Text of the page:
Brazil workers compensation case has BASF and Shell adding $382 million to their funds

California Insurance Commissioner rejects workers compensation rate hike for the third time

Workers-Comp Insurance

Judge rules that the local subsidiaries of the companies must comply pending a lawsuit.

A judge in Brazil has ruled that the Shell oil company and BASF chemical company local subsidiaries must boost their workers compensation funds by $382 million in order to make sure that there will be enough money available to potentially cover over 1,000 employees who claim that they fell ill following contamination at a plant for agricultural chemicals.

The ruling by judge Maria Ines Correa will be appealed by BASF SA, according to a statement.

On the other hand, Shell has stated that it will comply with the decision of the judge, pending the ruling that will be made in a class action lawsuit by the employees that is currently in the country’s capital in a higher court.

Prosecutors maintain that the additional workers compensation funds would be held until the outcome of the suit.

However, at the same time, those same prosecutors want to make sure that the funds are available should the ruling be in the favor of the employees and they be required to cover damage payments.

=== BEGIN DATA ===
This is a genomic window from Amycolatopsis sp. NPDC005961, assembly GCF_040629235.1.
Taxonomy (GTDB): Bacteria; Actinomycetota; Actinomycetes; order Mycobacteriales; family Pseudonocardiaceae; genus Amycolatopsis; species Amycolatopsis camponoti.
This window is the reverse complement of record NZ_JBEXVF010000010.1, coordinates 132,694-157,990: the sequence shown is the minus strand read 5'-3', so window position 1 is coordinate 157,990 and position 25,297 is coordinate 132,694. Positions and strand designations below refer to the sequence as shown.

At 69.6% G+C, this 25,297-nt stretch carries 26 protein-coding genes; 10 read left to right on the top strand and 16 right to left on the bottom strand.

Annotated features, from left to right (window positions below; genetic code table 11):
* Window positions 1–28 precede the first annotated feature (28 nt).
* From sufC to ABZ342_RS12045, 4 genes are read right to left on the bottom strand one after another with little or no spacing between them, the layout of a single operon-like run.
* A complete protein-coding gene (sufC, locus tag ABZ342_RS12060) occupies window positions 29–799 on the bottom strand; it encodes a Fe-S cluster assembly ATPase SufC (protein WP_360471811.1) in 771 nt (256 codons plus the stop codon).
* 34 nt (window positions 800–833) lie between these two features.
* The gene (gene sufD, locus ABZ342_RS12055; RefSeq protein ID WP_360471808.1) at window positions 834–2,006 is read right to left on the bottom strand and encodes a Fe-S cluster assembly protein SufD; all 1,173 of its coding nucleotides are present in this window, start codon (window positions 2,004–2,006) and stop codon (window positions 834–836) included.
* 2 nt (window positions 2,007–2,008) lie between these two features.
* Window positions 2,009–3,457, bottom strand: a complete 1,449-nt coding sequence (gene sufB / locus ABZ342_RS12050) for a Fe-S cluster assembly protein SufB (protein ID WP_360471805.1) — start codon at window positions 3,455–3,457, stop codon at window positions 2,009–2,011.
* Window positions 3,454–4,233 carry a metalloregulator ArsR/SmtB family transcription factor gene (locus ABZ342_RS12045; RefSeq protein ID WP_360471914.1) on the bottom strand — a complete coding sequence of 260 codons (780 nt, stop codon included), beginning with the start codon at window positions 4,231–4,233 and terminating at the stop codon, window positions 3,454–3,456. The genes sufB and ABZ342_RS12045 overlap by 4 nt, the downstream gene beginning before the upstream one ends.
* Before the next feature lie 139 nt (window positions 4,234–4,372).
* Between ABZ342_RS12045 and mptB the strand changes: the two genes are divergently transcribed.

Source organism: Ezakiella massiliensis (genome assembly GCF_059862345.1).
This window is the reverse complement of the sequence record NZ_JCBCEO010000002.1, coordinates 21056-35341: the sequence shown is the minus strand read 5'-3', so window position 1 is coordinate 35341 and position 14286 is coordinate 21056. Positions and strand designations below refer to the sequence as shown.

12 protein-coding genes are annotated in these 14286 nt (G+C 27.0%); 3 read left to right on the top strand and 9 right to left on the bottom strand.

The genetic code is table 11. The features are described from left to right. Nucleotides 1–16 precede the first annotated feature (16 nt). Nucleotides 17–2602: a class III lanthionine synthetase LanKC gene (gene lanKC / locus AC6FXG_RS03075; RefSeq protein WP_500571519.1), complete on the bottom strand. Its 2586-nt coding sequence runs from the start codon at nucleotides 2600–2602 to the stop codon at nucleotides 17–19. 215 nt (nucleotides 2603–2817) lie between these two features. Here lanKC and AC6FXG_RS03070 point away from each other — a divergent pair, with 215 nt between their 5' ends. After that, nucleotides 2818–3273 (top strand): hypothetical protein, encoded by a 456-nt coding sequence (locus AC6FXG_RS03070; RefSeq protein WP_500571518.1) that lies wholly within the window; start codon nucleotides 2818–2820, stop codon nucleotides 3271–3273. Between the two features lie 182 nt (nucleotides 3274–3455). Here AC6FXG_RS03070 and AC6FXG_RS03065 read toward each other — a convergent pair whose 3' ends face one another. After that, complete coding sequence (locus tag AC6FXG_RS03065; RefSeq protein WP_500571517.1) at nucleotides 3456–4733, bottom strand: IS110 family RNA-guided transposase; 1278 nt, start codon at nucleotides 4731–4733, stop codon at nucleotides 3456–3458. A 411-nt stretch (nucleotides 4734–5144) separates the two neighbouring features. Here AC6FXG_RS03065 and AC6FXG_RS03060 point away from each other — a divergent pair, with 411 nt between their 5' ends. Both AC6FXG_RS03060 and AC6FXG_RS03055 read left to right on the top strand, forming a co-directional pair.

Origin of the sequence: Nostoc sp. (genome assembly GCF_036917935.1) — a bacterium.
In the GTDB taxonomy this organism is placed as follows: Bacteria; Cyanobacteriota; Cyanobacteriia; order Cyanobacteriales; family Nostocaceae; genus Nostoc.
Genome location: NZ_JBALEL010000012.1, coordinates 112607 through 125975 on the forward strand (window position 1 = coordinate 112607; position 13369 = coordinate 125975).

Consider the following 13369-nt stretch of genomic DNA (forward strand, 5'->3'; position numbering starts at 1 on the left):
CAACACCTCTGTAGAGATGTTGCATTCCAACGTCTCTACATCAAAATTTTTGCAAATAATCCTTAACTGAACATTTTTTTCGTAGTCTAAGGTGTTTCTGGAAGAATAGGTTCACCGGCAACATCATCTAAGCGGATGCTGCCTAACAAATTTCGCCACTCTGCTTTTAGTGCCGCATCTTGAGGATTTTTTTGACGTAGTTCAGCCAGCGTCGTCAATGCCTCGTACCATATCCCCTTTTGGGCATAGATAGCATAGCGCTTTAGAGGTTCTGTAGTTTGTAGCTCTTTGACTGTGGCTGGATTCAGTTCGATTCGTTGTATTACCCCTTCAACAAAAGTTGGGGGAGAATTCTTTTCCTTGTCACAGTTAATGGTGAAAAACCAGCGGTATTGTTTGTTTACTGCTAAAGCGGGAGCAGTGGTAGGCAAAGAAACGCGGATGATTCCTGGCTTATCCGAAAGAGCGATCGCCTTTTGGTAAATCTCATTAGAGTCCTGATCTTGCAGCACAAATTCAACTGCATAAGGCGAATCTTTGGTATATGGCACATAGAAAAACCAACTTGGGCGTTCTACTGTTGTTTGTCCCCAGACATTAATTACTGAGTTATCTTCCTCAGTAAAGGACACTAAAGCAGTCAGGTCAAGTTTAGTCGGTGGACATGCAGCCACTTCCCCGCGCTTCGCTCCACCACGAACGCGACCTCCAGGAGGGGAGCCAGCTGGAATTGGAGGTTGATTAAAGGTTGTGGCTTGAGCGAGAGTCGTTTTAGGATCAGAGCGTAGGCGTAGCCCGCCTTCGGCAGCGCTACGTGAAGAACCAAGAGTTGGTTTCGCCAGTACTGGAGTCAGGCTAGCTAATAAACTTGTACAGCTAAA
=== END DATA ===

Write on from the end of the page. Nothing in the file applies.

Two courts have already ordered both companies to make workers compensation payments. However, the case has been appealed to a higher court. The suit involves a plant that is located 75 miles to the northwest of Sao Paulo, in a city called Paulinia.

In Targa’s ruling about the case, she explained her decision by saying that the conduct of Shell and BASF was “reprehensible” and that both of those companies were trying to “circumvent their obligation.” At the same time, both of those companies strongly disputed those statements.

BASF has stated that it feels confident that higher courts will provide a better solution for the case. Shell released a statement that said that it “does not agree with the … sentence, whose content we believe lacks the necessary impartiality and deep understanding of the subject.”

The Paulinia chemical plant in question opened in 1977 and continued to be in operation until 2002, when it closed. The initial ownership was Shell’s, but in 1995, that operation was sold to American Cyanamid. In 2000, it was purchased by BASF, a massive company based in Germany, taking over the plant which produces chemicals. The BASF SE annual report for 2011 stated that the plant was “significantly contaminated by the production of crop protection products,” a point that is central to the workers compensation case. BASF stated that it was already contaminated before it was purchased and a lawsuit was filed against Shell. The two companies are still in payment talks.

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